Policy & Enforcement Briefing: Pacific Trade Deal, Rail Cars, Chemical Spill

by | Jan 17, 2014

Contentious negotiations over the Trans-Pacific Partnership trade agreement threaten to unravel important global environmental protections, the New York Times reported, citing WIkiLeaks and other sources. Environmentalists told the paper that the draft seems to show the US retreating on legally binding pollution controls, logging rules and a ban on shark fin harvesting.

The US Department of Transportation said regulations forcing oil companies to use stronger rail cars for crude oil – a topic facing renewed interest after several recent derailments and fires – will not be proposed until November and will be subject to a public comment period until January 2015. This timeline could face delays, Fuel Fix reported.

The House Transportation and Infrastructure Committee plans to hold a hearing in the next few weeks on the West Virginia chemical spill, The Hill reports.

House Appropriations Committee chairman Hal Rogers (R-KY) inserted a rider into the $1 trillion omnibus bill that would prevent the US Army Corps of Engineers from tightening rules on the dumping of mining waste into streams, The Hill reports.

Sen. Mitch McConnell (R-KY) and 40 other Republicans will seek to stop the EPA carbon standards for new power plants by filing a resolution of disapproval under the Congressional Review Act. The act is a rarely used legislative tool that lets Congress block executive branch rules, The Hill says.

David Schweikert (R-AZ) will replace Chris Stewart (R-UT) as chair of the House Science Committee’s environment subcommittee. Schweikert has questioned the extent to which human activity is responsible for climate change, the Huffington Post reports.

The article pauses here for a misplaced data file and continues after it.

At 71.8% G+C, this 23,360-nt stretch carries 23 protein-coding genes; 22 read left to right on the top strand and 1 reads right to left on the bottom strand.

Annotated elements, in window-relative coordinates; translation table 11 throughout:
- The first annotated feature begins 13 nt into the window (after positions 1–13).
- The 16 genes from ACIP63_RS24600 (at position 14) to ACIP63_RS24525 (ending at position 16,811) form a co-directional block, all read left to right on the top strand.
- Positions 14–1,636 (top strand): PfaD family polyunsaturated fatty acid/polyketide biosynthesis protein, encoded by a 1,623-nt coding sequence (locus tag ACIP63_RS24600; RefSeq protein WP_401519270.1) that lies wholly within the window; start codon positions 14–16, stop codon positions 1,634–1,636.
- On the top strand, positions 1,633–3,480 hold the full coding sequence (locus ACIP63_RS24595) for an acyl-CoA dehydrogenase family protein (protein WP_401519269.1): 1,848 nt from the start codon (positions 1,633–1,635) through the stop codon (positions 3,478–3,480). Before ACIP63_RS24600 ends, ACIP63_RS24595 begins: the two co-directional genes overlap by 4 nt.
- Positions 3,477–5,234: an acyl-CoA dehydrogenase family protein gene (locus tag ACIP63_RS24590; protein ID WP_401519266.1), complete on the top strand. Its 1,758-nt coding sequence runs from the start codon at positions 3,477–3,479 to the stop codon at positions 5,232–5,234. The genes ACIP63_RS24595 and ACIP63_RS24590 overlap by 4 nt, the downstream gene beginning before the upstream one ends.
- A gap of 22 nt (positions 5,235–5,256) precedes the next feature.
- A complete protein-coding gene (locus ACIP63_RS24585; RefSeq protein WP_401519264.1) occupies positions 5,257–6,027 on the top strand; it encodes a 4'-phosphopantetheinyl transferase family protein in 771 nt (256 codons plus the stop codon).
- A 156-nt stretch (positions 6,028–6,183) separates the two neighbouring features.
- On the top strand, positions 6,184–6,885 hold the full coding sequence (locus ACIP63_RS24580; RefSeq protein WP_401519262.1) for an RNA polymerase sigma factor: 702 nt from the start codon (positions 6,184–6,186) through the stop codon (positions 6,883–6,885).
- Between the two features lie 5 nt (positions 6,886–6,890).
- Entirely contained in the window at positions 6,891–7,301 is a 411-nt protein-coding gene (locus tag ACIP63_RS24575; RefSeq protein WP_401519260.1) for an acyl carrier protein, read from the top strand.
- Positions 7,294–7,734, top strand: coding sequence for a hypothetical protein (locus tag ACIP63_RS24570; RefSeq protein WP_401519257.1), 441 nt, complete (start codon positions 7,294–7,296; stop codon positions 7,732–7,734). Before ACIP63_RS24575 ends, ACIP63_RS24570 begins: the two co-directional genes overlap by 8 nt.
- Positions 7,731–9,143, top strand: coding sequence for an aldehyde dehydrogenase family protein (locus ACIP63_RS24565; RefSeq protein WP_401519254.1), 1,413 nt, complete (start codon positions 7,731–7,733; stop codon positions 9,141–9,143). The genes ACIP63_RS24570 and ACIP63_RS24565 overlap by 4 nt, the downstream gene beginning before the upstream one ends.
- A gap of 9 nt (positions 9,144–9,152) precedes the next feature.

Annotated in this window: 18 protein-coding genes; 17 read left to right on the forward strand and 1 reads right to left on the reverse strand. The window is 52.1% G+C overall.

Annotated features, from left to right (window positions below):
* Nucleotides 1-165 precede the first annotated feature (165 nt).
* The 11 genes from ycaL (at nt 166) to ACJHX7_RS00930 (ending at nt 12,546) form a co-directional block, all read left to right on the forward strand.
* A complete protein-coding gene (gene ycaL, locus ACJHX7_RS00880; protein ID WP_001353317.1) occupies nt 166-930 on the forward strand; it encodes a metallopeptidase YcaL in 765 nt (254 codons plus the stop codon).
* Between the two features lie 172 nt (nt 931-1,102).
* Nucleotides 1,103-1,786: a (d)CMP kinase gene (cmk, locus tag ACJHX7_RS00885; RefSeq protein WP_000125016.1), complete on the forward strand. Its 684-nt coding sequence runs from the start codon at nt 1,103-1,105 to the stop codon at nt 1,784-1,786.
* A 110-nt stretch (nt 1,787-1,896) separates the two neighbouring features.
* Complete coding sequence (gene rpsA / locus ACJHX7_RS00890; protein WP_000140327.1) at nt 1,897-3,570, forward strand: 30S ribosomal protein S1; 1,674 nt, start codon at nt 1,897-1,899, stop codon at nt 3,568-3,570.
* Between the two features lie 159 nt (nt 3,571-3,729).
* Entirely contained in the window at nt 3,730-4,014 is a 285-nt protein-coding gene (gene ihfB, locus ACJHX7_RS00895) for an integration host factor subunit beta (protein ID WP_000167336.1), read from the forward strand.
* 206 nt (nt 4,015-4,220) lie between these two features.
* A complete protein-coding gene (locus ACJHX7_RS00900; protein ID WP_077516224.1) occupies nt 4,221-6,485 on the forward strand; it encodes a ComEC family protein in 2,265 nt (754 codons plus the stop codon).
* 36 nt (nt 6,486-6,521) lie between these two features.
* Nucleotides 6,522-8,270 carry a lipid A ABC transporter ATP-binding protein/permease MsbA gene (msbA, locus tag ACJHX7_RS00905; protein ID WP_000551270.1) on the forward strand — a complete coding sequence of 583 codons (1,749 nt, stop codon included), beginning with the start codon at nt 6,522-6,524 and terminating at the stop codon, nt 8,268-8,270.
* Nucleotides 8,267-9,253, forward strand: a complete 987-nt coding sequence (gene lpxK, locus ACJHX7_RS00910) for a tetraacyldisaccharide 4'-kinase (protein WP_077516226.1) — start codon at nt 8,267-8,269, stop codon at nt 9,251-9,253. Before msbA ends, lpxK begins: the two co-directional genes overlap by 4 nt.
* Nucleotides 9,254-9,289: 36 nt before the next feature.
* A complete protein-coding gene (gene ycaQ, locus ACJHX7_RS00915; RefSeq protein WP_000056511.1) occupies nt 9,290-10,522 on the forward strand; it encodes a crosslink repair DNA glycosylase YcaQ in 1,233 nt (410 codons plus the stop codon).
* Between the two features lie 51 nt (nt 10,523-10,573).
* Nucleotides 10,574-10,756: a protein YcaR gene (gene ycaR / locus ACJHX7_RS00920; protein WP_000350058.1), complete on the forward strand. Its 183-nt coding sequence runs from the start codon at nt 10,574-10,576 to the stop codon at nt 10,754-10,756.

AllenCo Energy committed violations of the Clean Air Act and Clean Water Act at its South Los Angeles oil production facility, the EPA has concluded following an inspection. The EPA found that AllenCo failed to inspect pressure vessels, piping and tanks, and failed to train personnel on proper operation, among other violations. The South Coast Air Quality Management District has received hundreds of complaints from residents near the facility, about noxious odors and health effects such as headaches and nose-bleeds, since 2010.

Large-scale mining in Alaska’s Bristol Bay watershed poses risks to salmon and Alaska Native cultures, the EPA concluded in a final assessment. Tribes and others have petitioned the EPA for years regarding Pebble Mine, a North Dynasty Minerals project proposed for the area. The latest report doesn’t recommend any policy or regulatory action and the EPA hasn’t set a timeline to respond to the petitions, the Christian Science Monitor reported.

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